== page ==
On the latest edition of the Politically Speaking podcast, St. Louis Public Radio’s Jason Rosenbaum and Jo Mannies welcome Republican Randy Jotte to the program for the first time.
Jotte is running against state Sen. Scott Sifton in the 1st Senatorial District, which takes in portions of St. Louis County. Since the 1st District is somewhat evenly divided between political parties, the Jotte-Sifton match-up is one of the most competitive state Senate contests in Missouri.
Jotte is a St. Louis native who received his undergraduate degree from Vanderbilt University. He received a Fulbright Scholarship, and then attended Harvard Medical School. He moved to Chagrin Falls, Ohio, where he served several terms on that town’s council.
In 2001, Jotte and his family moved back to the St. Louis area. He’s an associate professor of emergency medicine at Washington University and works in the emergency department at Barnes-Jewish Hospital.
Jotte was elected to the Webster Groves City Council in 2004. He unsuccessfully ran for state representative in 2006 and the St. Louis County Council in 2010. But even though he was unsuccessful, he came relatively close to prevailing in those two Democratic-leaning districts. He also unsuccessfully sought the 2nd Congressional District seat in 2012 against Republican Ann Wagner.
Here’s what Jotte had to say on the show:
- Jotte says his number one priority if he’s elected to the Senate is improving the state’s Medicaid program. He says the money saved through making the program more efficient could be used for a number of purposes, including possibly expanding eligibility for the program.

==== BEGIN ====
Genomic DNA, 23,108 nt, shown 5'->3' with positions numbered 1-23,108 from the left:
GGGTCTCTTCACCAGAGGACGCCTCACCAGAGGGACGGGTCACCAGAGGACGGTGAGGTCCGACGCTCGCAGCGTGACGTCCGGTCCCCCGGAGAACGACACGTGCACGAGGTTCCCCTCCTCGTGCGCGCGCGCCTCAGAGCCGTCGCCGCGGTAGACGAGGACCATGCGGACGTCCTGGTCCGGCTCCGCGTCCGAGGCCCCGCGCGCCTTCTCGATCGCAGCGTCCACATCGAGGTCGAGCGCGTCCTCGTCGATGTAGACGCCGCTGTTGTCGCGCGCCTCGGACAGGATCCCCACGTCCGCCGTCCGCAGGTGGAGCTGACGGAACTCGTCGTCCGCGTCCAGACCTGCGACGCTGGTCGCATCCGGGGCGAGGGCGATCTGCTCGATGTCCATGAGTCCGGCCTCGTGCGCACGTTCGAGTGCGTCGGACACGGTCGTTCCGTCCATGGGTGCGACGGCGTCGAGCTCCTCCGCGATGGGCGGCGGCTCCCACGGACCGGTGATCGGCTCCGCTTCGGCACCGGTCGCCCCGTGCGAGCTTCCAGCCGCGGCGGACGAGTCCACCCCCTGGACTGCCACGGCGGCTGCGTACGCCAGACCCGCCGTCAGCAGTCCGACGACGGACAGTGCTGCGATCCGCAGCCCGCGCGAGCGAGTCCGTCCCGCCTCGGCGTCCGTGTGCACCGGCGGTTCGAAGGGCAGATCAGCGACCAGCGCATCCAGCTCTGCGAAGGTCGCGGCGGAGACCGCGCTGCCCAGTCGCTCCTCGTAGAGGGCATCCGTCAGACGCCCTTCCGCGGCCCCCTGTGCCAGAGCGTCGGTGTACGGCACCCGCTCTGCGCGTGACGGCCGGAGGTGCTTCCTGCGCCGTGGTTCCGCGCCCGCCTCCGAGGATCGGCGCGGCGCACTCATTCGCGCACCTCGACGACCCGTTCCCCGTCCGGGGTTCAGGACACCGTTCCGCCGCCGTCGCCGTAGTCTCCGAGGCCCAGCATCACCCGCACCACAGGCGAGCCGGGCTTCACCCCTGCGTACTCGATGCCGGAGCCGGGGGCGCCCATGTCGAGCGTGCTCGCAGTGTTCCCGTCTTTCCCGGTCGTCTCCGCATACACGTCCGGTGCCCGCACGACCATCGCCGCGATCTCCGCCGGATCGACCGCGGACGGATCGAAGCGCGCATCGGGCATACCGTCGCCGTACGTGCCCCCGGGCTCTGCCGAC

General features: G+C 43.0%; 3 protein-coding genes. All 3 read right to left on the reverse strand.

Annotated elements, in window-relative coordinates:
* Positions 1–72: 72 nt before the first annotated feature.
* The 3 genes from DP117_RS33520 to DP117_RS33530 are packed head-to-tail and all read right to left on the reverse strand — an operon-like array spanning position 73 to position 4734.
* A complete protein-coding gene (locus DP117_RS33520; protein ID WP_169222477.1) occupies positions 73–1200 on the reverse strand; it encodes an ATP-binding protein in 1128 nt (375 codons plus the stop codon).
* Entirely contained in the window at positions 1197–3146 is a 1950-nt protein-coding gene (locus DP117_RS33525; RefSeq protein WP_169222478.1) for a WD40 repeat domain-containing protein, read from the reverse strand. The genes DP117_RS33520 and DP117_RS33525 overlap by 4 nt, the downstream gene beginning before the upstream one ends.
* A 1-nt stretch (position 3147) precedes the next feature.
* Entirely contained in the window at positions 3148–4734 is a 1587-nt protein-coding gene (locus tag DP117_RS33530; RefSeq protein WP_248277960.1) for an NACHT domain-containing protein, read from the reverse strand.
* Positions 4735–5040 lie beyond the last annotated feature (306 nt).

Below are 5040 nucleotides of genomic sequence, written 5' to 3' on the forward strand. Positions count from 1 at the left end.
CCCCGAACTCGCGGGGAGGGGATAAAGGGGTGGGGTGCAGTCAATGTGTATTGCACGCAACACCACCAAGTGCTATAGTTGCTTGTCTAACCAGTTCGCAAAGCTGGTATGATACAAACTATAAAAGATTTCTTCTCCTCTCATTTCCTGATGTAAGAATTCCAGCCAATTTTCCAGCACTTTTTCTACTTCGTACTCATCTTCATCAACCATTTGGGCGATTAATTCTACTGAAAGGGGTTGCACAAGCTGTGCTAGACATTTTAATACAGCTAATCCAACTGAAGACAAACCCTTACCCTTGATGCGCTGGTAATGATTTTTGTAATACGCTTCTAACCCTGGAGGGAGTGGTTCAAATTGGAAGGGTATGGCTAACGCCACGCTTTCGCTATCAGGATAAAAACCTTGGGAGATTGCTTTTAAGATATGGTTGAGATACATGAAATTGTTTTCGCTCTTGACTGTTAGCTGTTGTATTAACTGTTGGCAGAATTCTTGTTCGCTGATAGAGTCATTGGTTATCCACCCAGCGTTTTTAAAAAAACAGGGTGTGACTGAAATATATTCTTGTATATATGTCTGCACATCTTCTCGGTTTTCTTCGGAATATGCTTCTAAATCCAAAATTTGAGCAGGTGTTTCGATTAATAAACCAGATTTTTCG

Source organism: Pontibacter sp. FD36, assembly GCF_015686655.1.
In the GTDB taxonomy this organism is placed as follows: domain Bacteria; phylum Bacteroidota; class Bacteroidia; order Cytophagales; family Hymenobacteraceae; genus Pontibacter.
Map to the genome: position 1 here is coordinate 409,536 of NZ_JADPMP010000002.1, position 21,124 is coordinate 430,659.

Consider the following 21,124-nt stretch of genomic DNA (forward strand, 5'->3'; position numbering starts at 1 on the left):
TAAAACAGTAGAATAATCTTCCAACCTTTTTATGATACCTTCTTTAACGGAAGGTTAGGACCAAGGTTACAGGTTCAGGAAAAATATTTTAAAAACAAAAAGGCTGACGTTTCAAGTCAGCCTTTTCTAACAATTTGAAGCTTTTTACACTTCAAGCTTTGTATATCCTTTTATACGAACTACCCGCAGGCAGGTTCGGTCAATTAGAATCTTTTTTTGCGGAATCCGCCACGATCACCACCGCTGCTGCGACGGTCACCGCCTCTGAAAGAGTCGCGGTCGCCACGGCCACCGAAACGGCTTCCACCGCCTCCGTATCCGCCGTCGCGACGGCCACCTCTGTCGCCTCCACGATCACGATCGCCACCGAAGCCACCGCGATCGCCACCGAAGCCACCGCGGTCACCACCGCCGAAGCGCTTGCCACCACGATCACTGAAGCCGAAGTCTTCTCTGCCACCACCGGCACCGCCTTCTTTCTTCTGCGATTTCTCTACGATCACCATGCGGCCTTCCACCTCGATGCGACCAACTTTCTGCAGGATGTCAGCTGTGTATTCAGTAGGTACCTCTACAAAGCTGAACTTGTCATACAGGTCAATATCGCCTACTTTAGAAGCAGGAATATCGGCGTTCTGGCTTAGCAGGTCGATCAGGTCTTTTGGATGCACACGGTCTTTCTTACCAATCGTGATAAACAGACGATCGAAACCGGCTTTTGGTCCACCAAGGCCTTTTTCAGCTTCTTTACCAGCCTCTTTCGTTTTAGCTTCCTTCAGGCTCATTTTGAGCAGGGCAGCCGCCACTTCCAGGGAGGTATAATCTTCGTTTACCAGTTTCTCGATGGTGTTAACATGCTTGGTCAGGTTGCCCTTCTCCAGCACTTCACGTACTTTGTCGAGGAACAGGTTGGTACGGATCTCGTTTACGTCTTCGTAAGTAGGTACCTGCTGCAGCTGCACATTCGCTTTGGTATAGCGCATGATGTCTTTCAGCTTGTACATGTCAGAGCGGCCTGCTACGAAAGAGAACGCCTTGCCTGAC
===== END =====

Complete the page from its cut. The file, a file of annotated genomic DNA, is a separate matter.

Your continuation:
- Unlike Sifton, Jotte says he in favor of “right to work,” which would bar unionized entities from requiring employees to pay dues as a condition of employment. “Any healthy organization has that accountability throughout,” he said. “And I think it will work out fine for all.”
- Another key difference between Sifton and Jotte is on abortion rights. While Sifton supports abortion rights, Jotte says he opposes abortion rights.
- Jotte says it’s hard to predict how GOP presidential nominee Donald Trump will affect his district, which includes much of unincorporated south St. Louis County. He says most people he talks to “aren’t talking about other parts of the ticket. ... Which is really what it should be about,” he said. “It should be about myself versus the other candidate. What are each individual offering?”
Follow Jason Rosenbaum on Twitter: @jrosenbaum
Follow Jo Mannies on Twitter: @jmannies
Follow Randy Jotte on Twitter: @randyjotte
Music: “Corduroy” by Pearl Jam